Author,  Award-Winning Journalist and Proud Oklahoman

Largely and rightly, Stuart Warner’s new book, A Place Called WriterL: Where the Conversation Was Always About Literary Journalism, celebrates teaching and learning that has elevated narrative nonfiction in the hierarchy of writing. It also reeks of loss.

It could have been titled: Requiem for Writing that Could Have Saved Newspapers.

Jon Franklin, along with wife Lynn, started in 1994 WriterL, a listserve. It brought together on the Internet writers, teachers, and others who yearn to give well-told true stories the punch of fiction and the respect that comes with it. WriterL evoked the promise of nonfiction writing, even in lesser newspapers, and delivered on it.

Until it didn’t.

That’s why Warner proposed to the Franklins that they pull together many colored threads that made WriterL a kaleidoscope of learning and sharing—and, yes, criticism that could be tinged with too much vehemence and too little generosity. Jon Franklin hated the “L” of the listserve’s name, bestowed on it by the techie who created its ethereal manifestation that brought together far-flung writers, teachers, and all manner of word lovers and storytellers. Franklin, two-time Pulitzer Prize winner and author, was one of the magnets. Ultimately, though, it took a community to make WriterL the beacon it became. Warner, with the Franklins, has edited a composite of memorable last words.

Technically, WriterL received last rites in 2009. Even Jon Franklin couldn’t save it, though he tried mightily, and he and Lynn and other writing big names had lured many believers to the mountaintop. After a seeing-the-light experience in 2003 at the first Neiman Narrative Conference for Editors at Harvard (expanded from an original conference for writers), Warner writes in a postscript with WriterL the Book:

“I left believing that literary journalism could save newspapers, as did many of the others. We were wrong.”

Those who count the beans and hold tight to purse strings at newspapers have little understanding of how great storytelling can fatten bottom lines. Similarly, some editors proved resistant. That killed the Neiman Conference and WriterL. Something smaller, elite, and costlier may survive but nothing will raise The Good Ship Journalism from shallow thinking in troubled financial waters. It already had collided with financial icebergs—loss of subscribers, followed by greater losses of advertising, especially the plebeian classifieds that were pure oxygen.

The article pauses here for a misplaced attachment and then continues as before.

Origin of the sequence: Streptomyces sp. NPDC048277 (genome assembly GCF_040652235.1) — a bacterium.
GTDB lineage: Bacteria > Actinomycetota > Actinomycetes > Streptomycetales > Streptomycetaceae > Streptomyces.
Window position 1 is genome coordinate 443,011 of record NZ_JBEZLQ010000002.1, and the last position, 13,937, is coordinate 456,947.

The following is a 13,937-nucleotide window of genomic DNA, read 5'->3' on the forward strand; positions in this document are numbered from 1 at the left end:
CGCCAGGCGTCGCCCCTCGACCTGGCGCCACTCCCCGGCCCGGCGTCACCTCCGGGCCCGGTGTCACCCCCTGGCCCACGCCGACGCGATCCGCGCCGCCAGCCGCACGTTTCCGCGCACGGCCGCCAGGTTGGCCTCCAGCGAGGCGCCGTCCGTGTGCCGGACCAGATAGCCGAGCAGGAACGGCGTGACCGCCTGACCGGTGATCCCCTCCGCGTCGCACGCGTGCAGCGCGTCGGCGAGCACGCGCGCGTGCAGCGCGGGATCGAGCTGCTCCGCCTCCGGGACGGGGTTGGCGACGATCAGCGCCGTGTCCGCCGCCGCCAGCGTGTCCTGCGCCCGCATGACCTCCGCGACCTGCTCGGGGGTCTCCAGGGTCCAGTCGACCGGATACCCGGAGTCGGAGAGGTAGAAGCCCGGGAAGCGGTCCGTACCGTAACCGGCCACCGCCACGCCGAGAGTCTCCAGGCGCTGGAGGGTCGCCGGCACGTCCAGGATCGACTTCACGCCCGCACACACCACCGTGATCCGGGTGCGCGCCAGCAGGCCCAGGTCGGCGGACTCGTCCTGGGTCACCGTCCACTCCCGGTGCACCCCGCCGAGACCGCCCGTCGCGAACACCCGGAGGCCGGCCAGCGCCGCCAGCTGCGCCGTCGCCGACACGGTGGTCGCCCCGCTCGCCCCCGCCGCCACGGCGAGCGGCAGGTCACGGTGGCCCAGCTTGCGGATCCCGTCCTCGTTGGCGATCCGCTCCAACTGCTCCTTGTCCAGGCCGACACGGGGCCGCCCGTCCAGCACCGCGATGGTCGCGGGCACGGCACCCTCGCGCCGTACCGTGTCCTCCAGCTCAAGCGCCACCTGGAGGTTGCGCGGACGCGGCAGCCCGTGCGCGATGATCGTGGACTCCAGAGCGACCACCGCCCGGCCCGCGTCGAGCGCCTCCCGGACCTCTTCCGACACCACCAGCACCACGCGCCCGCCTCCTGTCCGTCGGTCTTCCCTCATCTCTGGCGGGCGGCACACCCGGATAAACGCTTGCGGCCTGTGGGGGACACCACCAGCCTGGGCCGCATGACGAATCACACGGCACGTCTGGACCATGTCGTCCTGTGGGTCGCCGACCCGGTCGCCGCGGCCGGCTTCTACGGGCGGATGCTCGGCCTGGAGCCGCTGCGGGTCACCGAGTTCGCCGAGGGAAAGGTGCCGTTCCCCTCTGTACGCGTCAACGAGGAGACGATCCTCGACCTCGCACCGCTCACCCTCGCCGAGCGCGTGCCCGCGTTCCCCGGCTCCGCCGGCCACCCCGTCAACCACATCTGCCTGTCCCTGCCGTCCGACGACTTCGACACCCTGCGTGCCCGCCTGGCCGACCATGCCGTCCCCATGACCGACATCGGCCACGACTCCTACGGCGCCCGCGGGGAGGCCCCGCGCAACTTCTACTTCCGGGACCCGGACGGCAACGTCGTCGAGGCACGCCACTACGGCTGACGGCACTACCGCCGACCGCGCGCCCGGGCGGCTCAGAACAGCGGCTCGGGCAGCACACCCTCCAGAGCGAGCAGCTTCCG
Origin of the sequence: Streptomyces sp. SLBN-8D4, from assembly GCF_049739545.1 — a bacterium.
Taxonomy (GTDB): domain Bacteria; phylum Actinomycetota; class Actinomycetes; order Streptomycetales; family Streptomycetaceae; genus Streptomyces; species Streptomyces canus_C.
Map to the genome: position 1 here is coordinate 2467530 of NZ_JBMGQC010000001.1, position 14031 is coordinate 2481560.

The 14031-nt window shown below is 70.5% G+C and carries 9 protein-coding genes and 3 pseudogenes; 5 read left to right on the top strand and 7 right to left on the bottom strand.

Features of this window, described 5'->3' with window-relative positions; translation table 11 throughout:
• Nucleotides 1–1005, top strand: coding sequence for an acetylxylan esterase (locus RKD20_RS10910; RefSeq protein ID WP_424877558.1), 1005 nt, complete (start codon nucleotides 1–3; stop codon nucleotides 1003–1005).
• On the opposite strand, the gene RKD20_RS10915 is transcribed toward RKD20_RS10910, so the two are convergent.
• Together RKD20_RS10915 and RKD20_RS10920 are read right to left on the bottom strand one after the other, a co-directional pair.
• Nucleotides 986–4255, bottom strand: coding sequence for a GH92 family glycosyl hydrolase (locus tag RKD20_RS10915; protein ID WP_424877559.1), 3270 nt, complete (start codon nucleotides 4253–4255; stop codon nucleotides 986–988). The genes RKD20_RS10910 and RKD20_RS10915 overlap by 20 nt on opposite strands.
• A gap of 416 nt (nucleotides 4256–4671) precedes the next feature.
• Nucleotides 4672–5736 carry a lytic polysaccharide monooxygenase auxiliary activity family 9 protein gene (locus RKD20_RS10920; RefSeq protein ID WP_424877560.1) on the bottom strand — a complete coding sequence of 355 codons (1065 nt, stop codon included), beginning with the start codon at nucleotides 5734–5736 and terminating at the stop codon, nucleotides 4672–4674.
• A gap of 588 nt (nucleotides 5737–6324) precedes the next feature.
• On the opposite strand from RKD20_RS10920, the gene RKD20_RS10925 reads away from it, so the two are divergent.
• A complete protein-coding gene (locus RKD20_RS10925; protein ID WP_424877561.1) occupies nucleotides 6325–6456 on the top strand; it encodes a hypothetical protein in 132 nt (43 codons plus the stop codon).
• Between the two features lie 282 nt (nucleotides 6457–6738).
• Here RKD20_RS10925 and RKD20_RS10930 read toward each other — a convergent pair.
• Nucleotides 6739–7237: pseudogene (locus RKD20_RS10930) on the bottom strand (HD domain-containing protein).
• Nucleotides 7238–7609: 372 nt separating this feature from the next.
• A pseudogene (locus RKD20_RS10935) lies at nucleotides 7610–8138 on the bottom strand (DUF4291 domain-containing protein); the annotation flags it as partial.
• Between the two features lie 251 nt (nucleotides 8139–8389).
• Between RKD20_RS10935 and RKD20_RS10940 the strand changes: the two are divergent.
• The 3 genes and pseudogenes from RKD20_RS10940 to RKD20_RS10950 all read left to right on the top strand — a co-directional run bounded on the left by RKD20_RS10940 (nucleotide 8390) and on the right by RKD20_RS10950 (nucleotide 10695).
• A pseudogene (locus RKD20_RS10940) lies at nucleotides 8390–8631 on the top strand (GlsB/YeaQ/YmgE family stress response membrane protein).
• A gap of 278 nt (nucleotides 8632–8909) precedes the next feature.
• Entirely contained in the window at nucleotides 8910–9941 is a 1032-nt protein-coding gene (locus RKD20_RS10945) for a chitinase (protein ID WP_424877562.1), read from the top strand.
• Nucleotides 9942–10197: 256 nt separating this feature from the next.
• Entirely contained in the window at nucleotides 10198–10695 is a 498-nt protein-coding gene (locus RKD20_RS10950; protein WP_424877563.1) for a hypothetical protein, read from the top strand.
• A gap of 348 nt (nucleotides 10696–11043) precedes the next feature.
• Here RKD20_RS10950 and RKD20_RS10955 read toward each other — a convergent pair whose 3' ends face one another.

At least we will have WriterL the Book. Its lessons are many and important, and Warner has wrangled the discussions into issues from nonfiction character development to “truthiness” to the esoteric that sound as if they belong in Inside Baseball for Writers.

One of my favorite segments involves a Northeast Ohio writer whose work I know well but not well enough to have understood the extent of Jon Franklin’s influence on “The Burden of Innocence,” a five-day series about Michael Green, wrongly convicted of rape. Even before Warner sought Franklin’s opinion, writer Connie Schultz and Warner had the makings of a compelling story on injustice. They were a good team—Warner supportive but challenging, Schultz a thoughtful writer who pushed herself beyond usual boundaries and obvious questions as she built her knowledge of Green with endless interviews and a physical presence that revealed the real man. Franklin had a thought.

“What you really have here,” he told Warner, “is a story on courage.”


“This man,” Franklin explained, “had the courage not to be bitter after losing all those years of his life. That’s a story I haven’t seen before.”

NOW you tell us? Weeks had passed. The story was due in four days. Warner knew Shultz had recognized the courage when she began reporting the story. But it got lost in all those telling court transcripts that screamed injustice but not courage.

“Suddenly,” Warner wrote in WriterL, “our vision was clear.” So were their minds.

Schultz did a weekend rewrite. The result freed Michael Green after the real rapist turned himself in upon reading Schultz’s series. Schultz followed Green’s not-always-easy reintroduction to life on the “outside.” Jack Hart, who has edited four Pulitzer finalists, served on the Pulitzer committee that chose Schultz’s story as a finalist: “I can absolutely vouch for the fact that it was the story’s vision—the clear point it made about a universal truth—that got the story into the finals.”

Besides being a Pulitzer finalist, Shultz also won the Robert F. Kennedy Award for Social Justice reporting—and became a columnist (now with USA TODAY). Warner was her editor at The Plain Dealer in Cleveland. In 2005, Schultz won the Pulitzer Prize for commentary—and Warner continued to try to help every writer to see the real story.

WriterL the Book does that again and again. Warner should submit it for the Pulitzer Prize for Public Service and—Pulitzer of Pulitzers—Gold Medal. It could hardly do better.

Just don’t expect that to save newspapers.